The food we eat every day keeps us alive, but it can also incur big health and environmental costs—heart disease, carbon emissions, soil degradation, and more. A recent study published in Nature Food finds that small shifts in the food choices Americans make could have outsized benefits to both health and planet.
Because many foods with a high health burden, including processed meats or red meats, also have high environmental costs, switching out just a few of them—about 10 percent of a person’s daily caloric intake—can cut a person’s food-based environmental footprint by over 30 percent, the study says.
“The really good thing is that, not for every food item but many, foods that are healthier and more nutritious tend to be more environmentally sustainable, so it ends up being a win-win,” says Michael Clark, a food systems researcher at the University of Oxford not involved in the study.
Between growing it, packaging it, moving it around, cooking it, and often wasting it, food production makes up about one-fifth to one-third of all annual greenhouse gas emissions globally. For an average American household, food makes up about as much of the greenhouse gas footprint as the electricity. Food production is responsible for major water quantity and quality problems, often requires herbicides and pesticides that endanger biodiversity, and engenders forest and wildland losses when lands are converted to agriculture.
“Its impact is substantial,” says Olivier Jolliet, an environmental scientist at the University of Michigan and one of the authors of the study. “It’s like, Houston, we have a problem, and we really need to be serious about it. So far the U.S. has not been serious about it.”
It’s not up to, or the responsibility of, any single person to solve nationwide or global health and environmental crises, he stresses. But insights like those he and his team developed can help people, institutions, and even governments figure out where to direct their energies to make the biggest influence quickly.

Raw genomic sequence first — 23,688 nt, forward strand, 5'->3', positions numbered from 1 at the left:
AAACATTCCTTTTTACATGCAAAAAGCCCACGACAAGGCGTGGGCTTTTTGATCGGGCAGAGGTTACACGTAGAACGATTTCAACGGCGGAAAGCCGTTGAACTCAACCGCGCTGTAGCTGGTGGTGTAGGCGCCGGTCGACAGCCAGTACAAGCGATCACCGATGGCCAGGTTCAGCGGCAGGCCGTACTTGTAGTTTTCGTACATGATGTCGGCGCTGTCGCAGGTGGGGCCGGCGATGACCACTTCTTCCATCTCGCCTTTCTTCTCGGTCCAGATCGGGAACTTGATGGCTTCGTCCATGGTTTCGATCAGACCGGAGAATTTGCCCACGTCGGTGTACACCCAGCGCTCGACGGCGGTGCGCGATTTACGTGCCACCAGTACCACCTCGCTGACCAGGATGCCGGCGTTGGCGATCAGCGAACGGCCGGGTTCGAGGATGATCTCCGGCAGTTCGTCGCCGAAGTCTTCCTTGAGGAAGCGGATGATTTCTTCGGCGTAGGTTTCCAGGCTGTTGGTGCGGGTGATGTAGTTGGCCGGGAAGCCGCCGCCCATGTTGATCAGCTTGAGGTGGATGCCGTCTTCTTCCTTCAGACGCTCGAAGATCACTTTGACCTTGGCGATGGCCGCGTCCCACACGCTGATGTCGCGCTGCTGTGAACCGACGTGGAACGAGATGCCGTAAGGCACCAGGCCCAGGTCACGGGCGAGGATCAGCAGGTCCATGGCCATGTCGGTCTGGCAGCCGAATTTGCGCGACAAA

Looking at two things at once
To learn how to reduce negative impacts of food production and consumption on the planet and the body, researchers first assessed damages related to food. But figuring out where an apple came from, let alone what its impact on the planet is, has become an increasingly complex question as the global food system evolves. For example, it has taken researchers at the Stockholm Environmental Institute years to unravel the supply chains of crops like cocoa and coffee, even if they come from a single country.
So over the past few decades, scientists including Jolliet developed ways of doing “life cycle analyses” for specific items—say, a head of broccoli or a box of corn flakes—that take all the steps from farm to store into account and assign the items a hard number signifying its environmental impact, such as an estimate of the greenhouse gas emissions or water volume their production requires.
Concurrently, epidemiologists and public health scientists were doing similar analyses for human bodies. They carefully examined the links between food and health, teasing out how different diets and even specific foods might influence things like disease risk, general health, or life expectancy; they assigned hard numbers to those risks.